Here’s Paul Mescal’s Favourite Food – And How To Make It

Just in case Paul comes for tea.

During an appearance on Off Menu, a popular food podcast by Ed Gamble and James Acaster, Paul Mescal revealed his favourite food, so naturally, we all want to try it.

Paul referenced some other guest’s dream menus on previous episodes of the pod saying, “Wow… There’s some fancy people, eating some fancy food”, naming Off Menu as his favourite podcast.

He expressed “I’m on the cusp of being a foodie”, saying he’s not quite there yet as he reminisced over ‘comfort food’ with an emphasis on ‘large portions and big honks of meat.’

So, what is the meal that wins it all for him? His mam’s thick and hearty broccoli, onion and potato soup, classic. “It’s not a gentle soup” where the “potatoes are hiding,” he said. Always paired with O’Donnell’s bread, loaded with Kerrygold butter. Sounds delish.

Paul said, “I probably wouldn’t even use a spoon, I would just be spooning it off with the bread.”

Hannah Duxbury,  Head of Culinary at HelloFresh Ireland shared four tips for the perfect broccoli, onion and potato soup, so we can make it at home and be prepared should Academy Award Nominee Paul Mescal arrive for dinner someday.

Hannah says, “Mastering your own winter soup is essential, there’s not much more comforting than an Irish soup or stew when it’s already dark before tea time.”

Picking the right potatoes is essential she explains, “To avoid potatoes from going mushy, picking the right type is key. Waxy potatoes hold up well when stewing, compared to other varieties as they have less starch in them. Cutting your potatoes into evenly sized chunks helps them avoid cooking at different speeds which can result in some parts over or undercooked. If you’d like them a bit softer cut them a bit smaller and soak them in cold water for five minutes before cooking. If you’re slow cooking add your potatoes into the soup about 2 hours in so they don’t soften too much and turn to mush.”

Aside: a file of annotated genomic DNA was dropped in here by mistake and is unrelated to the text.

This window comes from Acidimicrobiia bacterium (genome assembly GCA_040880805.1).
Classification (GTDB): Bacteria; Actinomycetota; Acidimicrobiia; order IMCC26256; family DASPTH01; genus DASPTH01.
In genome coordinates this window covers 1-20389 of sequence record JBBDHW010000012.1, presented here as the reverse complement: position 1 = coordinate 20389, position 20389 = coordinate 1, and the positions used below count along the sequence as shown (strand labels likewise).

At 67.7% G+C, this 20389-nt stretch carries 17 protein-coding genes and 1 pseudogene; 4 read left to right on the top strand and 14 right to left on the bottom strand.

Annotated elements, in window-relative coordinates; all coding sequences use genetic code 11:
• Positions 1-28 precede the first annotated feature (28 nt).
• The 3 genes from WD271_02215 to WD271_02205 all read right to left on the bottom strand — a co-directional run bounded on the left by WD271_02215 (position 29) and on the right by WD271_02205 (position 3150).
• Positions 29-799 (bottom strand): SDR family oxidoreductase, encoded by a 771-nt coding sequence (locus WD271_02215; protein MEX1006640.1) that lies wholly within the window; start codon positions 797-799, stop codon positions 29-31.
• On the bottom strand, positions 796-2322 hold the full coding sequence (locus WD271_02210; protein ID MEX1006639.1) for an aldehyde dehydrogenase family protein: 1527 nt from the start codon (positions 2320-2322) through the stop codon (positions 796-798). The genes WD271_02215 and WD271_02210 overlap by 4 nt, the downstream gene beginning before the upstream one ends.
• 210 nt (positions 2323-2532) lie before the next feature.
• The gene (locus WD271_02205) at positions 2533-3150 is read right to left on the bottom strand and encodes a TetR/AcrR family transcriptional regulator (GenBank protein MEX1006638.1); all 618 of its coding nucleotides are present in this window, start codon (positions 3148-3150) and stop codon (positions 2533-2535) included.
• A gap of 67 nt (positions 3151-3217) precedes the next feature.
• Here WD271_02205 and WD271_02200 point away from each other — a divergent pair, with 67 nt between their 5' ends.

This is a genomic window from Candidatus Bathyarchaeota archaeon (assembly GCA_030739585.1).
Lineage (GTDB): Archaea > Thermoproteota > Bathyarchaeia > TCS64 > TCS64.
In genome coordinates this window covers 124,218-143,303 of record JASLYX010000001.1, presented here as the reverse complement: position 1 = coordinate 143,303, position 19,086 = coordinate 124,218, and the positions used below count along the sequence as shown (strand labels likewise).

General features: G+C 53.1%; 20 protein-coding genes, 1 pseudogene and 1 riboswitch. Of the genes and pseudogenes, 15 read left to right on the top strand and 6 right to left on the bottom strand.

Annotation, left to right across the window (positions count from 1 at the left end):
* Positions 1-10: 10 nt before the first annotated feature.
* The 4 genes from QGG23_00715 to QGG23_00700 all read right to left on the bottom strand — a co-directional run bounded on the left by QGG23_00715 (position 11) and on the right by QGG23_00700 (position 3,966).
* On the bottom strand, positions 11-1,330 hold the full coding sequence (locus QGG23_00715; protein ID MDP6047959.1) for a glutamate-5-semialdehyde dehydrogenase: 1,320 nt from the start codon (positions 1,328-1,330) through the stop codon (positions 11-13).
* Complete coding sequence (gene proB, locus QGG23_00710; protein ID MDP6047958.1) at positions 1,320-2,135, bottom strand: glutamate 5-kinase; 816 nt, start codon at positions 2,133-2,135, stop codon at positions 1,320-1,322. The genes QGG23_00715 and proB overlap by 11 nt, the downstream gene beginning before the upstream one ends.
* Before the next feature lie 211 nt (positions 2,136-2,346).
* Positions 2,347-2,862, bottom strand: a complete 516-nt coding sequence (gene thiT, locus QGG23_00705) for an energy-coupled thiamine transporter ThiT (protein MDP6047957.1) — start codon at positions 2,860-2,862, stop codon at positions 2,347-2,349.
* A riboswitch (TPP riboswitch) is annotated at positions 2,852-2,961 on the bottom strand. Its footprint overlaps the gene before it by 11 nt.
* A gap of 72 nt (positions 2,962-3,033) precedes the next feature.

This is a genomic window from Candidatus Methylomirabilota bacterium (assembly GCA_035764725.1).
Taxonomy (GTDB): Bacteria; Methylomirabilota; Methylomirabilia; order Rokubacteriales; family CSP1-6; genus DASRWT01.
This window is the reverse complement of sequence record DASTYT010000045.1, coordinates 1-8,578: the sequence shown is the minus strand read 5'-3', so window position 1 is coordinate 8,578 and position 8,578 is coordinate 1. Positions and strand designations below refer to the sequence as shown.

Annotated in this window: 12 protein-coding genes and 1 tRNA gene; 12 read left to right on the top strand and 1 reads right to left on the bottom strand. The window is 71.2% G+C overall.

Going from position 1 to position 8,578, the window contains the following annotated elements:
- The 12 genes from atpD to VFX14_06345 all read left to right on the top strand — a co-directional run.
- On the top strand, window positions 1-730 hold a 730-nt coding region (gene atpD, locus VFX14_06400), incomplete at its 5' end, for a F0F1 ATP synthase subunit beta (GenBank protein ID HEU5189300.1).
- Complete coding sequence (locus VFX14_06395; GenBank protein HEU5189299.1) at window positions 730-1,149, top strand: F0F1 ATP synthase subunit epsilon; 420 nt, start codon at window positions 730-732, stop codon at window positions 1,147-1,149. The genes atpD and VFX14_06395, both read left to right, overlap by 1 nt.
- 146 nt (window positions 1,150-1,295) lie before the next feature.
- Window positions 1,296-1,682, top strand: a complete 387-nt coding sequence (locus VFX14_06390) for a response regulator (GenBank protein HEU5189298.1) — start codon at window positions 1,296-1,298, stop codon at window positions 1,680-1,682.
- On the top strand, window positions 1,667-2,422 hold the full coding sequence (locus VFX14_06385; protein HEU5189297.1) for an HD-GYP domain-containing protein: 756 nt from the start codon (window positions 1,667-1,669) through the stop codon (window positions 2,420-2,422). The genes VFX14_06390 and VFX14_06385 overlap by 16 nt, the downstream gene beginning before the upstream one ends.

It’s all about the thickness, “Sometimes you may find you got the flavour spot on, but the broth is too runny. Often people try boiling off the liquid which doesn’t have the same effect and can overcook your ingredients. Add a tablespoon or two of arrowroot powder, depending on how thick you want your stew or soup. Arrowroot is more efficient for thickening than other starches and it is flavourless too which gives more room for your ingredients to shine through.”

Hannah also says this secret ingredient could be a game changer, “It may not seem an obvious ingredient when making Irish broths or soups but one clove of garlic is enough to add a bit of depth to the dish. You’re not wanting the garlic to overpower the broth, doing this will help pull the flavours together rather than a flavour that is supposed to cut through. Not to mention garlic adds various nutritional benefits and is an antioxidant rich food.”

“Using one tbsp of real extra virgin olive oil is a great way to guarantee an added quality of flavour to your broth, giving a richness to each spoonful. Olive oil also has many positive health benefits and is packed with healthy monounsaturated fats,” she continues.

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